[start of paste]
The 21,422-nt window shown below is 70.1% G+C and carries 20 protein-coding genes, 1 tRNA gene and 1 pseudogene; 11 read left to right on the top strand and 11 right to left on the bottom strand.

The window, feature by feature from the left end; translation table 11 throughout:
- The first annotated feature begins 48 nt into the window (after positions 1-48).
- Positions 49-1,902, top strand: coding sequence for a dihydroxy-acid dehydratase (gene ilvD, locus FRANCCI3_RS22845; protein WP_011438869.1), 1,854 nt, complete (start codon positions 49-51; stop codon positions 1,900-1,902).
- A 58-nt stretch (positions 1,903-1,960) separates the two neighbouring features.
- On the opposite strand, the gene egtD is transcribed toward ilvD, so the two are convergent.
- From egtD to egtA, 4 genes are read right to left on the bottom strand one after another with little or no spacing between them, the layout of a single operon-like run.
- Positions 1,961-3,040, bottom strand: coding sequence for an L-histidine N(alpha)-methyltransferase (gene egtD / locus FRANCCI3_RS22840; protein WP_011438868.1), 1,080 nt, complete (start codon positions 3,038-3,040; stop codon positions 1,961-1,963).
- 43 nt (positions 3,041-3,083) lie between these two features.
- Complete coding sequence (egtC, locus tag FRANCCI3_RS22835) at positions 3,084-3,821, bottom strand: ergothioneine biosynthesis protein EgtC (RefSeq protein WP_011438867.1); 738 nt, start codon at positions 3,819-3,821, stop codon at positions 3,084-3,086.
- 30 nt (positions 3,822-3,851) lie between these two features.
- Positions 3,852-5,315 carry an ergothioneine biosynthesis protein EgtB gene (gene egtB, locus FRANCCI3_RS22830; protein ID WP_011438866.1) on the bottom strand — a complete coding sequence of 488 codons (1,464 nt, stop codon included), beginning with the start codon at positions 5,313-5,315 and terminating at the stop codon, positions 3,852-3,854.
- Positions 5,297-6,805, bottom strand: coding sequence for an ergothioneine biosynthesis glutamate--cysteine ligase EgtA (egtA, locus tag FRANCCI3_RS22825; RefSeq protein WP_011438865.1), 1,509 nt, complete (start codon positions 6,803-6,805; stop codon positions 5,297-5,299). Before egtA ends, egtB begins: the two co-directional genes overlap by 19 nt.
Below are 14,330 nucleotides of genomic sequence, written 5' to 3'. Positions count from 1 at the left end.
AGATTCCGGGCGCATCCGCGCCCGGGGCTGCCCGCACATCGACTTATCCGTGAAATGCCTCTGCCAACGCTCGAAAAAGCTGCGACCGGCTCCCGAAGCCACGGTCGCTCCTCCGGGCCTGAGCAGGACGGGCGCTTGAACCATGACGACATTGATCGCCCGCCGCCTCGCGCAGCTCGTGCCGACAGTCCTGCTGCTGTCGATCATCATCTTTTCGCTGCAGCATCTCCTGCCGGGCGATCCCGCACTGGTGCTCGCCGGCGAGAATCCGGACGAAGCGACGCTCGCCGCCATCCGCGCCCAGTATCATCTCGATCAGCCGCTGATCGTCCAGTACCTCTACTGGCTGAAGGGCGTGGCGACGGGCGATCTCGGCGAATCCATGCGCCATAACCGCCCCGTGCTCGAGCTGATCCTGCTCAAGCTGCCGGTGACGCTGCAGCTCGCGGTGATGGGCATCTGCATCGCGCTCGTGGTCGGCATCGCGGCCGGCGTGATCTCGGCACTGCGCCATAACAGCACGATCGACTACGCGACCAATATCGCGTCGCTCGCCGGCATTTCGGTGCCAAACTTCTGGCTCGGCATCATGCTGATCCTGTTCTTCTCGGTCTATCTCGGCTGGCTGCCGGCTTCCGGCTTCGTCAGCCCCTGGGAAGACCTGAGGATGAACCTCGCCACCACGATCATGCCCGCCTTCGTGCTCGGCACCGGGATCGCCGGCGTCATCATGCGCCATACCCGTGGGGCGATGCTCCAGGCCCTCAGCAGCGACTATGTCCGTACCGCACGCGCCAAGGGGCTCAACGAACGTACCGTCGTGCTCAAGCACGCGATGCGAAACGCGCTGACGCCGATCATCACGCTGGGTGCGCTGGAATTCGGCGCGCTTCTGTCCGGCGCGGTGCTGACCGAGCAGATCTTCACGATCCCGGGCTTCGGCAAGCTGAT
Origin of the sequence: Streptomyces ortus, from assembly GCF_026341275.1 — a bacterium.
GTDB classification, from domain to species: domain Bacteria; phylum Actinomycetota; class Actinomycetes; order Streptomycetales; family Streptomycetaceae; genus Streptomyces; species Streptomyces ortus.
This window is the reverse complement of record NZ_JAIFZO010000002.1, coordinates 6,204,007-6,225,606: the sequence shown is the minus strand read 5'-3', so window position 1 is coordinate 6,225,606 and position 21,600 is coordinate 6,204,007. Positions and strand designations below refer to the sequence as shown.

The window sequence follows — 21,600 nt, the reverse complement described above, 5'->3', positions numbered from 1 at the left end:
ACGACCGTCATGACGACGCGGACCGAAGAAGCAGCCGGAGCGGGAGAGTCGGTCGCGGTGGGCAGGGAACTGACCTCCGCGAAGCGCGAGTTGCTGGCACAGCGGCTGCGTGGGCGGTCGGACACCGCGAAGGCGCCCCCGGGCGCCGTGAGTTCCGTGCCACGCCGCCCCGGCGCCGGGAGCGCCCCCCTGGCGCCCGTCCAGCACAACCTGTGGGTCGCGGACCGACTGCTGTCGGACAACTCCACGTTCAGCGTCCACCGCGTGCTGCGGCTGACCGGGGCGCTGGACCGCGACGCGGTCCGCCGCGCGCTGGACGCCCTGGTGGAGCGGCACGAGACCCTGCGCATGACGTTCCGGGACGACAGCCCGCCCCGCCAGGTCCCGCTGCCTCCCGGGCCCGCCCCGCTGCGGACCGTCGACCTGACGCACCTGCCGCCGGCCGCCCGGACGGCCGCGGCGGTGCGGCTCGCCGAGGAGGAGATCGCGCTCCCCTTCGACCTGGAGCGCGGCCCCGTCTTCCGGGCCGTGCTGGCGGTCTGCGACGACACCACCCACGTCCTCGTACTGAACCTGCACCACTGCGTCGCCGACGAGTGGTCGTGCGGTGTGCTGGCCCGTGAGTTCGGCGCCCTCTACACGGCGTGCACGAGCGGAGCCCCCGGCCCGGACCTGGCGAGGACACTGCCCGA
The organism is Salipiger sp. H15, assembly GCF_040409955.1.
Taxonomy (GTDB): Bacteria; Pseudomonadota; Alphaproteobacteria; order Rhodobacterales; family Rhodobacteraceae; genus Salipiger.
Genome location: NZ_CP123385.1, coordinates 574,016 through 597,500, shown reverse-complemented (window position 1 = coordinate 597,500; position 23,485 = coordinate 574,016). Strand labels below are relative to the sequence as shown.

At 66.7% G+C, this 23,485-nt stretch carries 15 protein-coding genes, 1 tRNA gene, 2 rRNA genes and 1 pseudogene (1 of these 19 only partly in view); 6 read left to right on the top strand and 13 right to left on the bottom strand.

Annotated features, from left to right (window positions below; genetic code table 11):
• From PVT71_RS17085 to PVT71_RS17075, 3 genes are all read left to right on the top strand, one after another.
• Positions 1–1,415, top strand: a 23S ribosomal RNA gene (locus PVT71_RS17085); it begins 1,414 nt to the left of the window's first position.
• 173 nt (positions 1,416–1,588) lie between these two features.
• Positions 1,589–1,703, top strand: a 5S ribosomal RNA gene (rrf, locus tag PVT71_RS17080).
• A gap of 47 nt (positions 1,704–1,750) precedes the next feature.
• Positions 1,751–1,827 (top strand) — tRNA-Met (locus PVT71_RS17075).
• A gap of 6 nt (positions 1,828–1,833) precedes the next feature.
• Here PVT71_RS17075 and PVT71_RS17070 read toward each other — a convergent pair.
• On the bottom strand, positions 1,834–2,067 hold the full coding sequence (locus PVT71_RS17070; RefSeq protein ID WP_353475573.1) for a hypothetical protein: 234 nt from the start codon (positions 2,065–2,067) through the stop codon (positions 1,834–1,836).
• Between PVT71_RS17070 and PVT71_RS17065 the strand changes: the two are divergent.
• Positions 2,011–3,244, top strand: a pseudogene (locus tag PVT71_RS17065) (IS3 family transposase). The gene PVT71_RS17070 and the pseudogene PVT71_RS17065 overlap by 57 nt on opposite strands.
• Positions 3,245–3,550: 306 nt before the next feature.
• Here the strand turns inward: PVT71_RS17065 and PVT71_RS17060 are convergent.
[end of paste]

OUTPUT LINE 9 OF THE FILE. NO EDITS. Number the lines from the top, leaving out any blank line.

- 43 nt (positions 3,041-3,083) lie between these two features.